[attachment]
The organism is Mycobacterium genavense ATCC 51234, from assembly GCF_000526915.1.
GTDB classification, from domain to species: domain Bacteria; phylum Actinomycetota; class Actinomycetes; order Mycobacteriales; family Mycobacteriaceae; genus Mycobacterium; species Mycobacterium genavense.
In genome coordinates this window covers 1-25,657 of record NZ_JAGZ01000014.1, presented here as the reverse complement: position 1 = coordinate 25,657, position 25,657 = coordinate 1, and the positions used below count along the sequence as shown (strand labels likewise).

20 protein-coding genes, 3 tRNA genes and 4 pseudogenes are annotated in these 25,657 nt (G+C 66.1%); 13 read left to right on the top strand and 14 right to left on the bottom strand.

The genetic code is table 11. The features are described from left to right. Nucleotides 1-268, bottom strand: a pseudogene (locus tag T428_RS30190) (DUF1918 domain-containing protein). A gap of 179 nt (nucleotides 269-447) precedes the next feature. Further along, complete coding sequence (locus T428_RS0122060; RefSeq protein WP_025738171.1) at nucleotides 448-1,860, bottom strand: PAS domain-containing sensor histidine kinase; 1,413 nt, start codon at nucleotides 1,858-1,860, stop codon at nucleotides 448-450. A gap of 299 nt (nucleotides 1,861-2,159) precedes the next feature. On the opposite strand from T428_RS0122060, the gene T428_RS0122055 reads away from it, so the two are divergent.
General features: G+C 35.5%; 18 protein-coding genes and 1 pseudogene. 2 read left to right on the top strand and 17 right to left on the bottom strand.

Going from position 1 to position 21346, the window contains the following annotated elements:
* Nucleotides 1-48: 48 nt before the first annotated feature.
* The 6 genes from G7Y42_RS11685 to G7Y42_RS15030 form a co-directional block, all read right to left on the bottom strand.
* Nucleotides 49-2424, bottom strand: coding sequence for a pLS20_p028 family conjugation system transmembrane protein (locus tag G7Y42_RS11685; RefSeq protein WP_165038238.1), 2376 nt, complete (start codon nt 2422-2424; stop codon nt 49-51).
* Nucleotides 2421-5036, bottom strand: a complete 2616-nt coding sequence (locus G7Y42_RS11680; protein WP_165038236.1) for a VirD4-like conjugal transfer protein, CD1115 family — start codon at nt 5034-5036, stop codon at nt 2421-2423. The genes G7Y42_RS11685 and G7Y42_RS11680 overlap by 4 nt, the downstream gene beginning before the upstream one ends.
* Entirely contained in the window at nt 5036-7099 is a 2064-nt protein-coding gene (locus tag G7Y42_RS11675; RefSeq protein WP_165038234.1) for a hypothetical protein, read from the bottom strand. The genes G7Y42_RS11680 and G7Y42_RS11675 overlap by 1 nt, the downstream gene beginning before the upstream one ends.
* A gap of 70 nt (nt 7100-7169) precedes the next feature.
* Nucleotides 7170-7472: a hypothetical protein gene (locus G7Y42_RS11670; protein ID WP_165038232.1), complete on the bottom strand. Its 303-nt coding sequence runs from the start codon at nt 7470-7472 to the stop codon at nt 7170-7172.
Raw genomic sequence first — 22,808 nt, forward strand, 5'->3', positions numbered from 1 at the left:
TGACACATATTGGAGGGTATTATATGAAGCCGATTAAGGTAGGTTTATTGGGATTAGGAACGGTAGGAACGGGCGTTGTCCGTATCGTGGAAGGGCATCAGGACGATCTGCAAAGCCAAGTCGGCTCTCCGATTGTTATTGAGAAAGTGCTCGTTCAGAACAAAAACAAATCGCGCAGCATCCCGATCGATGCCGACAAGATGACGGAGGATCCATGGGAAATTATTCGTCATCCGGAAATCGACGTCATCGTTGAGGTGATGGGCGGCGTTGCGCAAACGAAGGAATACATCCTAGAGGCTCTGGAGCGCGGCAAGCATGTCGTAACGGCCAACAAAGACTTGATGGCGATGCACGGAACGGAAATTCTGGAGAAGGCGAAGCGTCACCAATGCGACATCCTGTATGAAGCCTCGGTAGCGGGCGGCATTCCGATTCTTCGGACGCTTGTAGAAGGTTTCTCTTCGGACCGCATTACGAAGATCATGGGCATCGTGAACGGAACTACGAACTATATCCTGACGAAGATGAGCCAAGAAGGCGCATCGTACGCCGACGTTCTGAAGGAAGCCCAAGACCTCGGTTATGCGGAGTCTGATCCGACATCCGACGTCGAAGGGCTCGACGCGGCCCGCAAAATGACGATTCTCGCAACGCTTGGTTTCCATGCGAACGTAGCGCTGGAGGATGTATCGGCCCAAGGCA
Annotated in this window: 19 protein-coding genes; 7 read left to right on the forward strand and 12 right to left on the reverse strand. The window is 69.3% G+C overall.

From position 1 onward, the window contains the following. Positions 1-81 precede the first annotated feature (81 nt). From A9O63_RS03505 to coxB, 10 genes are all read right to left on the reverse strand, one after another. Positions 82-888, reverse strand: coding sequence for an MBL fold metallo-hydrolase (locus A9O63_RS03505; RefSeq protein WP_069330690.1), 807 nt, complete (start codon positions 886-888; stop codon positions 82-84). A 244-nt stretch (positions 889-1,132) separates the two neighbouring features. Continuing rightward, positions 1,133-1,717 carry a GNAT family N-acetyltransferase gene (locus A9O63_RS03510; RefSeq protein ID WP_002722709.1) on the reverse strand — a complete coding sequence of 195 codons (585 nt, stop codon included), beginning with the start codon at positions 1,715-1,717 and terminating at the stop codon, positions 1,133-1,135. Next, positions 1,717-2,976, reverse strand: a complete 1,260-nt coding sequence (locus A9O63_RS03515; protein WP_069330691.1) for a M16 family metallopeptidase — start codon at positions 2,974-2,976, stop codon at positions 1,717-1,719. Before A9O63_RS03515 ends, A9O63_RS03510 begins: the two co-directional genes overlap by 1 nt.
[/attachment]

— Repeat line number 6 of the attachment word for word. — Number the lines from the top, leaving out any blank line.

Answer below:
General features: G+C 35.5%; 18 protein-coding genes and 1 pseudogene. 2 read left to right on the top strand and 17 right to left on the bottom strand.